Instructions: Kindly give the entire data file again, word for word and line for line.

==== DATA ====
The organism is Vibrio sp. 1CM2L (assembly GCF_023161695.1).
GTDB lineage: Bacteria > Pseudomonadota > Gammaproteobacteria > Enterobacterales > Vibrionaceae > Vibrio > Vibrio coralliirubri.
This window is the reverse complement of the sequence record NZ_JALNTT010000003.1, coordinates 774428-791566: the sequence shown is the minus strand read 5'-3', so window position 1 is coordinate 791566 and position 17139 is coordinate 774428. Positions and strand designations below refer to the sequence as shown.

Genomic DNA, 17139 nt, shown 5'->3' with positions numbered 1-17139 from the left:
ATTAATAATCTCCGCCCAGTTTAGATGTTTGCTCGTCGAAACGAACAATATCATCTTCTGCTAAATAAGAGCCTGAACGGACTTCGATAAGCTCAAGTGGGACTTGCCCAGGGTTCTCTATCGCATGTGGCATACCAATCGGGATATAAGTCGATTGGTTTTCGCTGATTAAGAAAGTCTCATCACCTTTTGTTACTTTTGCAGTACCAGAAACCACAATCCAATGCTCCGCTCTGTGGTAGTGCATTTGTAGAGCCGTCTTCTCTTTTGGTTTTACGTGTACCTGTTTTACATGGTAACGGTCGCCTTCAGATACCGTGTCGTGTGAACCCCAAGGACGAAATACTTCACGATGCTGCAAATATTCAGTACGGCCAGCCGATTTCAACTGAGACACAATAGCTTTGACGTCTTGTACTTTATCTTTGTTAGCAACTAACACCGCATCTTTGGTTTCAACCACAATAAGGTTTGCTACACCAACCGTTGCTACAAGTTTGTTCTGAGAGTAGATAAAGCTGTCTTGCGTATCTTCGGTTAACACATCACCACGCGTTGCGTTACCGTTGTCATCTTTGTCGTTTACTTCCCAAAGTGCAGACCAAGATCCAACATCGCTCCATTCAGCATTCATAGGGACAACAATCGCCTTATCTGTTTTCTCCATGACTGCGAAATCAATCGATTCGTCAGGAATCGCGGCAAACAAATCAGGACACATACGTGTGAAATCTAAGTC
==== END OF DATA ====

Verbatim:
The organism is Vibrio sp. 1CM2L (assembly GCF_023161695.1).
GTDB lineage: Bacteria > Pseudomonadota > Gammaproteobacteria > Enterobacterales > Vibrionaceae > Vibrio > Vibrio coralliirubri.
This window is the reverse complement of the sequence record NZ_JALNTT010000003.1, coordinates 774428-791566: the sequence shown is the minus strand read 5'-3', so window position 1 is coordinate 791566 and position 17139 is coordinate 774428. Positions and strand designations below refer to the sequence as shown.

Genomic DNA, 17139 nt, shown 5'->3' with positions numbered 1-17139 from the left:
ATTAATAATCTCCGCCCAGTTTAGATGTTTGCTCGTCGAAACGAACAATATCATCTTCTGCTAAATAAGAGCCTGAACGGACTTCGATAAGCTCAAGTGGGACTTGCCCAGGGTTCTCTATCGCATGTGGCATACCAATCGGGATATAAGTCGATTGGTTTTCGCTGATTAAGAAAGTCTCATCACCTTTTGTTACTTTTGCAGTACCAGAAACCACAATCCAATGCTCCGCTCTGTGGTAGTGCATTTGTAGAGCCGTCTTCTCTTTTGGTTTTACGTGTACCTGTTTTACATGGTAACGGTCGCCTTCAGATACCGTGTCGTGTGAACCCCAAGGACGAAATACTTCACGATGCTGCAAATATTCAGTACGGCCAGCCGATTTCAACTGAGACACAATAGCTTTGACGTCTTGTACTTTATCTTTGTTAGCAACTAACACCGCATCTTTGGTTTCAACCACAATAAGGTTTGCTACACCAACCGTTGCTACAAGTTTGTTCTGAGAGTAGATAAAGCTGTCTTGCGTATCTTCGGTTAACACATCACCACGCGTTGCGTTACCGTTGTCATCTTTGTCGTTTACTTCCCAAAGTGCAGACCAAGATCCAACATCGCTCCATTCAGCATTCATAGGGACAACAATCGCCTTATCTGTTTTCTCCATGACTGCGAAATCAATCGATTCGTCAGGAATCGCGGCAAACAAATCAGGACACATACGTGTGAAATCTAAGTC